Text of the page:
Today, many companies are knowingly or unknowingly storing discoverable information assets in the cloud. While cloud storage provides numerous conveniences, it also leaves companies vulnerable to significant discovery-related court fines and incapable of making informed legal decisions quickly when faced with litigation.

A decade ago, companies experienced similar challenges when they began storing information in diverse repositories such as email systems and network file shares, as well as desktops, laptops, and other locations. When e-discovery emerged as a major issue in the early 2000s, companies found themselves unable to efficiently collect information from these distributed sources due to their failure to enact holistic e-discovery plans for each source of information.

A similar evolution is currently underway in the cloud. In eDiscovery Journal’s recent “The Cloud and e-discovery” survey, of respondents using cloud-based solutions, such as, Twitter and LinkedIn, only 15.9percent indicated that an e-discovery plan was established before shifting data to the cloud. Just over 25 percent reported that an e-discovery plan was definitely established, and a whopping 57.6percent did not even know whether a plan was in place.

Creating a proactive e-discovery plan for cloud-based storage solutions is a crucial step that can allow companies to reap the benefits of the cloud while minimizing the risk of a discovery nightmare down the road. Such nightmares can cost millions of dollars – enough to put some small companies out of business and leave a major dent in the profits of large enterprises.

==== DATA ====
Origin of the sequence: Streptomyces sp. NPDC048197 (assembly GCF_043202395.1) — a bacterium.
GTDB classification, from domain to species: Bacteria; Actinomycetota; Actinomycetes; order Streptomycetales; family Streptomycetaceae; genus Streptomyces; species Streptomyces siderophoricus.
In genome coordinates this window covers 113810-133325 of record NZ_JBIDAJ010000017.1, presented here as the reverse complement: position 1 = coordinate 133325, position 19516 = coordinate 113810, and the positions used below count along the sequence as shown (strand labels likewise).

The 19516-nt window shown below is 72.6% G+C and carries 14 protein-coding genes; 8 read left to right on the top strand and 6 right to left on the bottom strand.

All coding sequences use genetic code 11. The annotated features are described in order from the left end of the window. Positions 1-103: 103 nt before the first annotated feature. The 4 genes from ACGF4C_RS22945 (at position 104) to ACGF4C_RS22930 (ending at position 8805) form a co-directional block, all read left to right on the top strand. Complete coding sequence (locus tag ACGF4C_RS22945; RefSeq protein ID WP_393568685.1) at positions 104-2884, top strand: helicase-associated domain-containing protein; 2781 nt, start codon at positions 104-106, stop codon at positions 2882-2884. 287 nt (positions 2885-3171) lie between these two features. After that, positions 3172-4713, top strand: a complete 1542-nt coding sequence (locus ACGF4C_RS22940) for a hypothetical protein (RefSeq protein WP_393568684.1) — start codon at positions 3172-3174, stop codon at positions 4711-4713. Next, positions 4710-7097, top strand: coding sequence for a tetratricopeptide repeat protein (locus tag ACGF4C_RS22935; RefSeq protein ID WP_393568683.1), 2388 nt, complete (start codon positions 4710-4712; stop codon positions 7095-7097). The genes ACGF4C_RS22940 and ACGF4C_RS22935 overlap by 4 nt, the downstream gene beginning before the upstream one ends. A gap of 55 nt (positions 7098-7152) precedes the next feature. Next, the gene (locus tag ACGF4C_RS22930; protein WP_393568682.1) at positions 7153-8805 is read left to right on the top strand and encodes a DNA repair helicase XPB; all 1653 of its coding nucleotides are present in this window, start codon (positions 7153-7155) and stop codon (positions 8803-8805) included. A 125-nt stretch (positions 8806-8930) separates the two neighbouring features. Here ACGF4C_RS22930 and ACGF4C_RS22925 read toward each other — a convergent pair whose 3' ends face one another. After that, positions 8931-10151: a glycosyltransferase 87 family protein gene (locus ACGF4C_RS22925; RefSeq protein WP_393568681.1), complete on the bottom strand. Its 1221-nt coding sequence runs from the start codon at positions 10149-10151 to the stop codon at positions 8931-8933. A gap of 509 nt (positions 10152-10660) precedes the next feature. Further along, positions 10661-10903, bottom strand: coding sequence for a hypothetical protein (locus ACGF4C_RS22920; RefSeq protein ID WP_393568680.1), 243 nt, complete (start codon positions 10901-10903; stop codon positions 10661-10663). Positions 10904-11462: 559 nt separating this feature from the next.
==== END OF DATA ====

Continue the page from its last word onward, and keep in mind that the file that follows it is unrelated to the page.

Litigation is a fact of life. Whether a large enterprise or a small business, every company is responsible for finding and producing its digital information in the event of a legal investigation or regulatory requests. Amendments to the Federal Rules of Civil Procedure (FRCP), brought into effect in 2006, place the burden of e-discovery accountability squarely on companies’ shoulders. The result has been higher e-discovery costs and tighter timeframes for producing potentially responsive information. For most companies, e-discovery is a reactive and expensive firefight.

One of the reasons that companies look to cloud-based storage solutions, such as hosted email archiving, is to minimize the reactive nature of e-discovery. However, without a strategic and clearly articulated plan, companies may be surprised to learn that access to information may be limited. In the early days of hosted email archiving, companies were often caught off guard by discovery searches that took weeks to return results because service levels had not been pre-negotiated with the vendor. By proactively managing information and defining what needs to happen in the event of e-discovery, companies can reduce downstream costs associated with processing and legal review.